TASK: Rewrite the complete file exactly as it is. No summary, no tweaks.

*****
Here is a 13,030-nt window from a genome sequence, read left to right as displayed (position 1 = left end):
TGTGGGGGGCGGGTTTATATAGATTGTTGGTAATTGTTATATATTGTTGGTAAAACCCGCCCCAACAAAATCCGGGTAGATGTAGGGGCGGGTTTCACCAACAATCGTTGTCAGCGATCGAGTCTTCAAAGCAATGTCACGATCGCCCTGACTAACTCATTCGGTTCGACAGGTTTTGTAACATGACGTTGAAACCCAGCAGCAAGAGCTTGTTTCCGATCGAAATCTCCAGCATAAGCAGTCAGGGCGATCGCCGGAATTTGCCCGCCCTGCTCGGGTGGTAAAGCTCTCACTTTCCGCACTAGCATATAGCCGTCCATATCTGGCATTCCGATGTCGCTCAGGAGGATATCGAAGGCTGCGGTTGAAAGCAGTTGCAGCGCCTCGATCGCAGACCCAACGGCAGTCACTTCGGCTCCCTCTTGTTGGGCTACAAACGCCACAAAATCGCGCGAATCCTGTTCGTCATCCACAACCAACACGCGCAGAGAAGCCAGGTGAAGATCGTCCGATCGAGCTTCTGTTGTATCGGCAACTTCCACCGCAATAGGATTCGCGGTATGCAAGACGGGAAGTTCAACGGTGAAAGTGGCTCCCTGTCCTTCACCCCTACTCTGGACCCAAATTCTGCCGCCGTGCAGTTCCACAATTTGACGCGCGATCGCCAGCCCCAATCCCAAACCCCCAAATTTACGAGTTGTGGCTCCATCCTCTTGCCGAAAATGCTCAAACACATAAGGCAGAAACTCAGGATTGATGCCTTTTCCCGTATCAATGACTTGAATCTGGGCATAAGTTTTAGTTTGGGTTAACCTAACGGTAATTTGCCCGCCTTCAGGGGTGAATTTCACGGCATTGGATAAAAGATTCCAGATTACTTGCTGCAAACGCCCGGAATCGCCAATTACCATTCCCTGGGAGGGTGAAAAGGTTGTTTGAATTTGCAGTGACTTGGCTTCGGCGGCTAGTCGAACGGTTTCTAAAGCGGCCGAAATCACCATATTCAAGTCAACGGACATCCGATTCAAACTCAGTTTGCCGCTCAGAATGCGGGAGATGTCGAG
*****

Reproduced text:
Here is a 13,030-nt window from a genome sequence, read left to right as displayed (position 1 = left end):
TGTGGGGGGCGGGTTTATATAGATTGTTGGTAATTGTTATATATTGTTGGTAAAACCCGCCCCAACAAAATCCGGGTAGATGTAGGGGCGGGTTTCACCAACAATCGTTGTCAGCGATCGAGTCTTCAAAGCAATGTCACGATCGCCCTGACTAACTCATTCGGTTCGACAGGTTTTGTAACATGACGTTGAAACCCAGCAGCAAGAGCTTGTTTCCGATCGAAATCTCCAGCATAAGCAGTCAGGGCGATCGCCGGAATTTGCCCGCCCTGCTCGGGTGGTAAAGCTCTCACTTTCCGCACTAGCATATAGCCGTCCATATCTGGCATTCCGATGTCGCTCAGGAGGATATCGAAGGCTGCGGTTGAAAGCAGTTGCAGCGCCTCGATCGCAGACCCAACGGCAGTCACTTCGGCTCCCTCTTGTTGGGCTACAAACGCCACAAAATCGCGCGAATCCTGTTCGTCATCCACAACCAACACGCGCAGAGAAGCCAGGTGAAGATCGTCCGATCGAGCTTCTGTTGTATCGGCAACTTCCACCGCAATAGGATTCGCGGTATGCAAGACGGGAAGTTCAACGGTGAAAGTGGCTCCCTGTCCTTCACCCCTACTCTGGACCCAAATTCTGCCGCCGTGCAGTTCCACAATTTGACGCGCGATCGCCAGCCCCAATCCCAAACCCCCAAATTTACGAGTTGTGGCTCCATCCTCTTGCCGAAAATGCTCAAACACATAAGGCAGAAACTCAGGATTGATGCCTTTTCCCGTATCAATGACTTGAATCTGGGCATAAGTTTTAGTTTGGGTTAACCTAACGGTAATTTGCCCGCCTTCAGGGGTGAATTTCACGGCATTGGATAAAAGATTCCAGATTACTTGCTGCAAACGCCCGGAATCGCCAATTACCATTCCCTGGGAGGGTGAAAAGGTTGTTTGAATTTGCAGTGACTTGGCTTCGGCGGCTAGTCGAACGGTTTCTAAAGCGGCCGAAATCACCATATTCAAGTCAACGGACATCCGATTCAAACTCAGTTTGCCGCTCAGAATGCGGGAGATGTCGAG